Ah, the IBM Mainframe. Anyone who knows anything about IT has heard of the mainframe. It was first developed for the centralized computer market as a big computer that could process big data. It sounds simple enough, but the evolution of this hardware has changed the way companies are doing business in today’s complex markets, and will continue to change the way companies conduct business in the future. Let’s take a look at where the mainframe has been, and where it’s going. And, most importantly, how this applies to the modern business environment. I know you’ve heard the phrase, “death of the mainframe”, but that is far from true. Trust us; you’ll want to take note.
In 1964, IBM introduced the System/360, revolutionizing the IT industry with its ability to consolidate workloads and allow customers to house all of their data and applications in a single system. From there, IBM has made continuous improvements to the mainframe, releasing each consecutive new series throughout the decades, with the most recent version being the z Systems. As continuous improvements were made, consumers saw increased capabilities in workloads, security, and processing. Consequently, mainframes have been established as the fastest, most reliable, and secure systems for high-volume workloads.
Brief History of the Mainframe
Mainframes: Then and Now
It’s important to note how mainframes are currently being used differently by businesses than they were in the past, and this can be attributed to the advancements in available technology as well as the ever-changing and growing needs of businesses.
In the 60’s, 70’s, and even 80’s, mainframes were really only utilized in one way because it was the only IT solution for businesses needing to efficiently process larger data loads. Since the demand was so extreme, it caused a 2+ year wait to receive a mainframe, leading businesses to get desperate and use smaller companies with smaller computers to try to fulfill their needs until they could receive theirs. This caused major headaches for companies who found they would need thousands of servers to achieve what a mainframe does, causing their IT environments to become too complex.
Presently, mainframes are still being used because businesses have found them to be the most effective at meeting their needs while also remaining a relatively simple solution, though other solutions do now exist in the modern IT environment. Companies can be found using them strategically to write new programs, though it is rare. Most commonly, companies are currently using them to run their critical workloads without making new investments in the actual mainframe, since the modern versions are still fully compatible with earlier ones. You will also see companies utilizing a multitude of distributed computers alongside their mainframe, or a combination of new technology and the mainframe . Some companies are trying to get off the mainframe, but majority find they can never get alternative platforms to work correctly when they start the migration process.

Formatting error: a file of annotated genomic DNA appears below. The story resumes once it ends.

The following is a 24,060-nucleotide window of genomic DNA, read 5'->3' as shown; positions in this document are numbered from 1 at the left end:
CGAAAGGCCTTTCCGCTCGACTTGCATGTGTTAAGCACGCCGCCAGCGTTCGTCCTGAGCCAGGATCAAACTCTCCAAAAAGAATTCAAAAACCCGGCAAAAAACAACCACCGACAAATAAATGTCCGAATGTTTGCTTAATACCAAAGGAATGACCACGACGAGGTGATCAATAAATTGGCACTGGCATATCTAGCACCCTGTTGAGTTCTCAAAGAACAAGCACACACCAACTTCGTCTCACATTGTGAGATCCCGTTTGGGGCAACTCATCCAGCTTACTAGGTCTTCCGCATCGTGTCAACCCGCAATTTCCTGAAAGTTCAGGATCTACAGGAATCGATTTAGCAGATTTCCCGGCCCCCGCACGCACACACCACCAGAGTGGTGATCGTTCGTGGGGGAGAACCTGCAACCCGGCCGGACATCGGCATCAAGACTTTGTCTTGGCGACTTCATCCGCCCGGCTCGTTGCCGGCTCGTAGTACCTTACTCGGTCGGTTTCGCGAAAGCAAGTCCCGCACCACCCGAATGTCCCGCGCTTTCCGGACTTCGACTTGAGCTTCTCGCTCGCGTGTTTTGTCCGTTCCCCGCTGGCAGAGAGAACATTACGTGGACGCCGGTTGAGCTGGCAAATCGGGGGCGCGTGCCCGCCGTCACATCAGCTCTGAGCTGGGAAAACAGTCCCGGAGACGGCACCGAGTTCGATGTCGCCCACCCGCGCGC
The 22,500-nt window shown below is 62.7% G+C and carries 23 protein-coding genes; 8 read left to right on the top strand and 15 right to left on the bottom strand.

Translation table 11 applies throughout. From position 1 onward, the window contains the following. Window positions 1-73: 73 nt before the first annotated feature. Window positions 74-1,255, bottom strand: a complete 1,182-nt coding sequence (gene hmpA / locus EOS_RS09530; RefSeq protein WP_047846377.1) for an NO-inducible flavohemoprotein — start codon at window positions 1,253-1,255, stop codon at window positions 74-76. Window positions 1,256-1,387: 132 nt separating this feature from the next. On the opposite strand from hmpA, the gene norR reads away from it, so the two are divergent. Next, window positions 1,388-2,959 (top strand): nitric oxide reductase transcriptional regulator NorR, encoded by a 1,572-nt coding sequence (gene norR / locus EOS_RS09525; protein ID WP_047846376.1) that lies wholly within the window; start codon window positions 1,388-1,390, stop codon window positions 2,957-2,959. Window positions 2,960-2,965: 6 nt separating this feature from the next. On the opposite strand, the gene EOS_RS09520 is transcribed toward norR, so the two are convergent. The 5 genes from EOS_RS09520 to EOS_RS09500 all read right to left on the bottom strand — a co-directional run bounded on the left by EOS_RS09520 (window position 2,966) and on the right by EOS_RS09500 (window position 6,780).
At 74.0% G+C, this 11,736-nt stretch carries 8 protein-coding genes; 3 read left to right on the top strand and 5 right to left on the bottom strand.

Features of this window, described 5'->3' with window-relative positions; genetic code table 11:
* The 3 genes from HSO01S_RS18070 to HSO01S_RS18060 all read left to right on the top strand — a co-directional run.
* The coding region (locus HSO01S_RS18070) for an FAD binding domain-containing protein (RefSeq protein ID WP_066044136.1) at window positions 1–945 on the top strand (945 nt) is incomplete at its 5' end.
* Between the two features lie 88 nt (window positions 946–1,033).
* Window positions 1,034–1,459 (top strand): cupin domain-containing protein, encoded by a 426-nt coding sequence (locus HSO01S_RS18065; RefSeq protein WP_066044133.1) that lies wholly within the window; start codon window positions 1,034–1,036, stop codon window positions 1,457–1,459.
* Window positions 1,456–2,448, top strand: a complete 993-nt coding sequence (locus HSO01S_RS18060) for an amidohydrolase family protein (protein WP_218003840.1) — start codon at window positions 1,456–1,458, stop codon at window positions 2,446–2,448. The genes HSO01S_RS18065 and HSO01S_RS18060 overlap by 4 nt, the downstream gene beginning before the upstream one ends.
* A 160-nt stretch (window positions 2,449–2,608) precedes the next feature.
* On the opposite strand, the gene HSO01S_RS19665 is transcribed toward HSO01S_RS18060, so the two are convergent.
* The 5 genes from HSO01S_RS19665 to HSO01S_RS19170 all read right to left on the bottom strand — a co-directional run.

Mainframes in the Future
With mainframes still being used by businesses today, what can CIOs expect in the future? With advancing technology, mainframes are now running at the speed and scale of mobile, while also ensuring the highest level of security and trust in the cloud. We know that technology will continue to advance in the future, improving upon even present capabilities. We also know that workers are aging, and those IT professionals that are fully trained in mainframe support and operations are looking towards retirement. With a lack of new workers trained on the mainframe, this poses a problem for companies. We’ve seen that migrating off is usually a less than successful endeavor, leaving companies needing to continue to maintain their IT environment without the capable IT support to do so. Additionally, mainframes are seen as a large investment for companies, leading towards large capital expenditures causing some CIOs to shy away from this solution. There’s a fear that exists among many IT decision makers, but the future is inevitable: outsourcing the mainframe.
Outsourcing is the future for mainframes, and businesses would benefit from doing so. CIOs – take note; by outsourcing, you can take advantage of provider economies of scale, leading to cheaper software pricing and a smaller overall capital expenditure. Equally important, outsourcing ensures your mainframe can be maintained by those properly trained in mainframe support and operations, leaving you free of worry regarding its day to day operations or unsuccessfully trying to hire someone who is comparable to your soon-to-retire IT employee. Whether you are currently using the mainframe to write new programs, maintain critical workloads, or you’re looking to migrate off, outsourcing can apply to all scenarios. You should choose either to outsource some functions, or all functions, depending on what will work the best strategically for your business.
Even with all of the changes in usage, capability, and application alongside the additions of new technology in the marketplace that have occurred since the IBM Mainframe’s inception, we can all agree that the mainframe isn’t going anywhere. Businesses need to stay on the mainframe, but for the future need to look at outsourcing to ensure proper support and operation as support workers retire, and to take advantage of better provider economies of scale to reduce capital investments.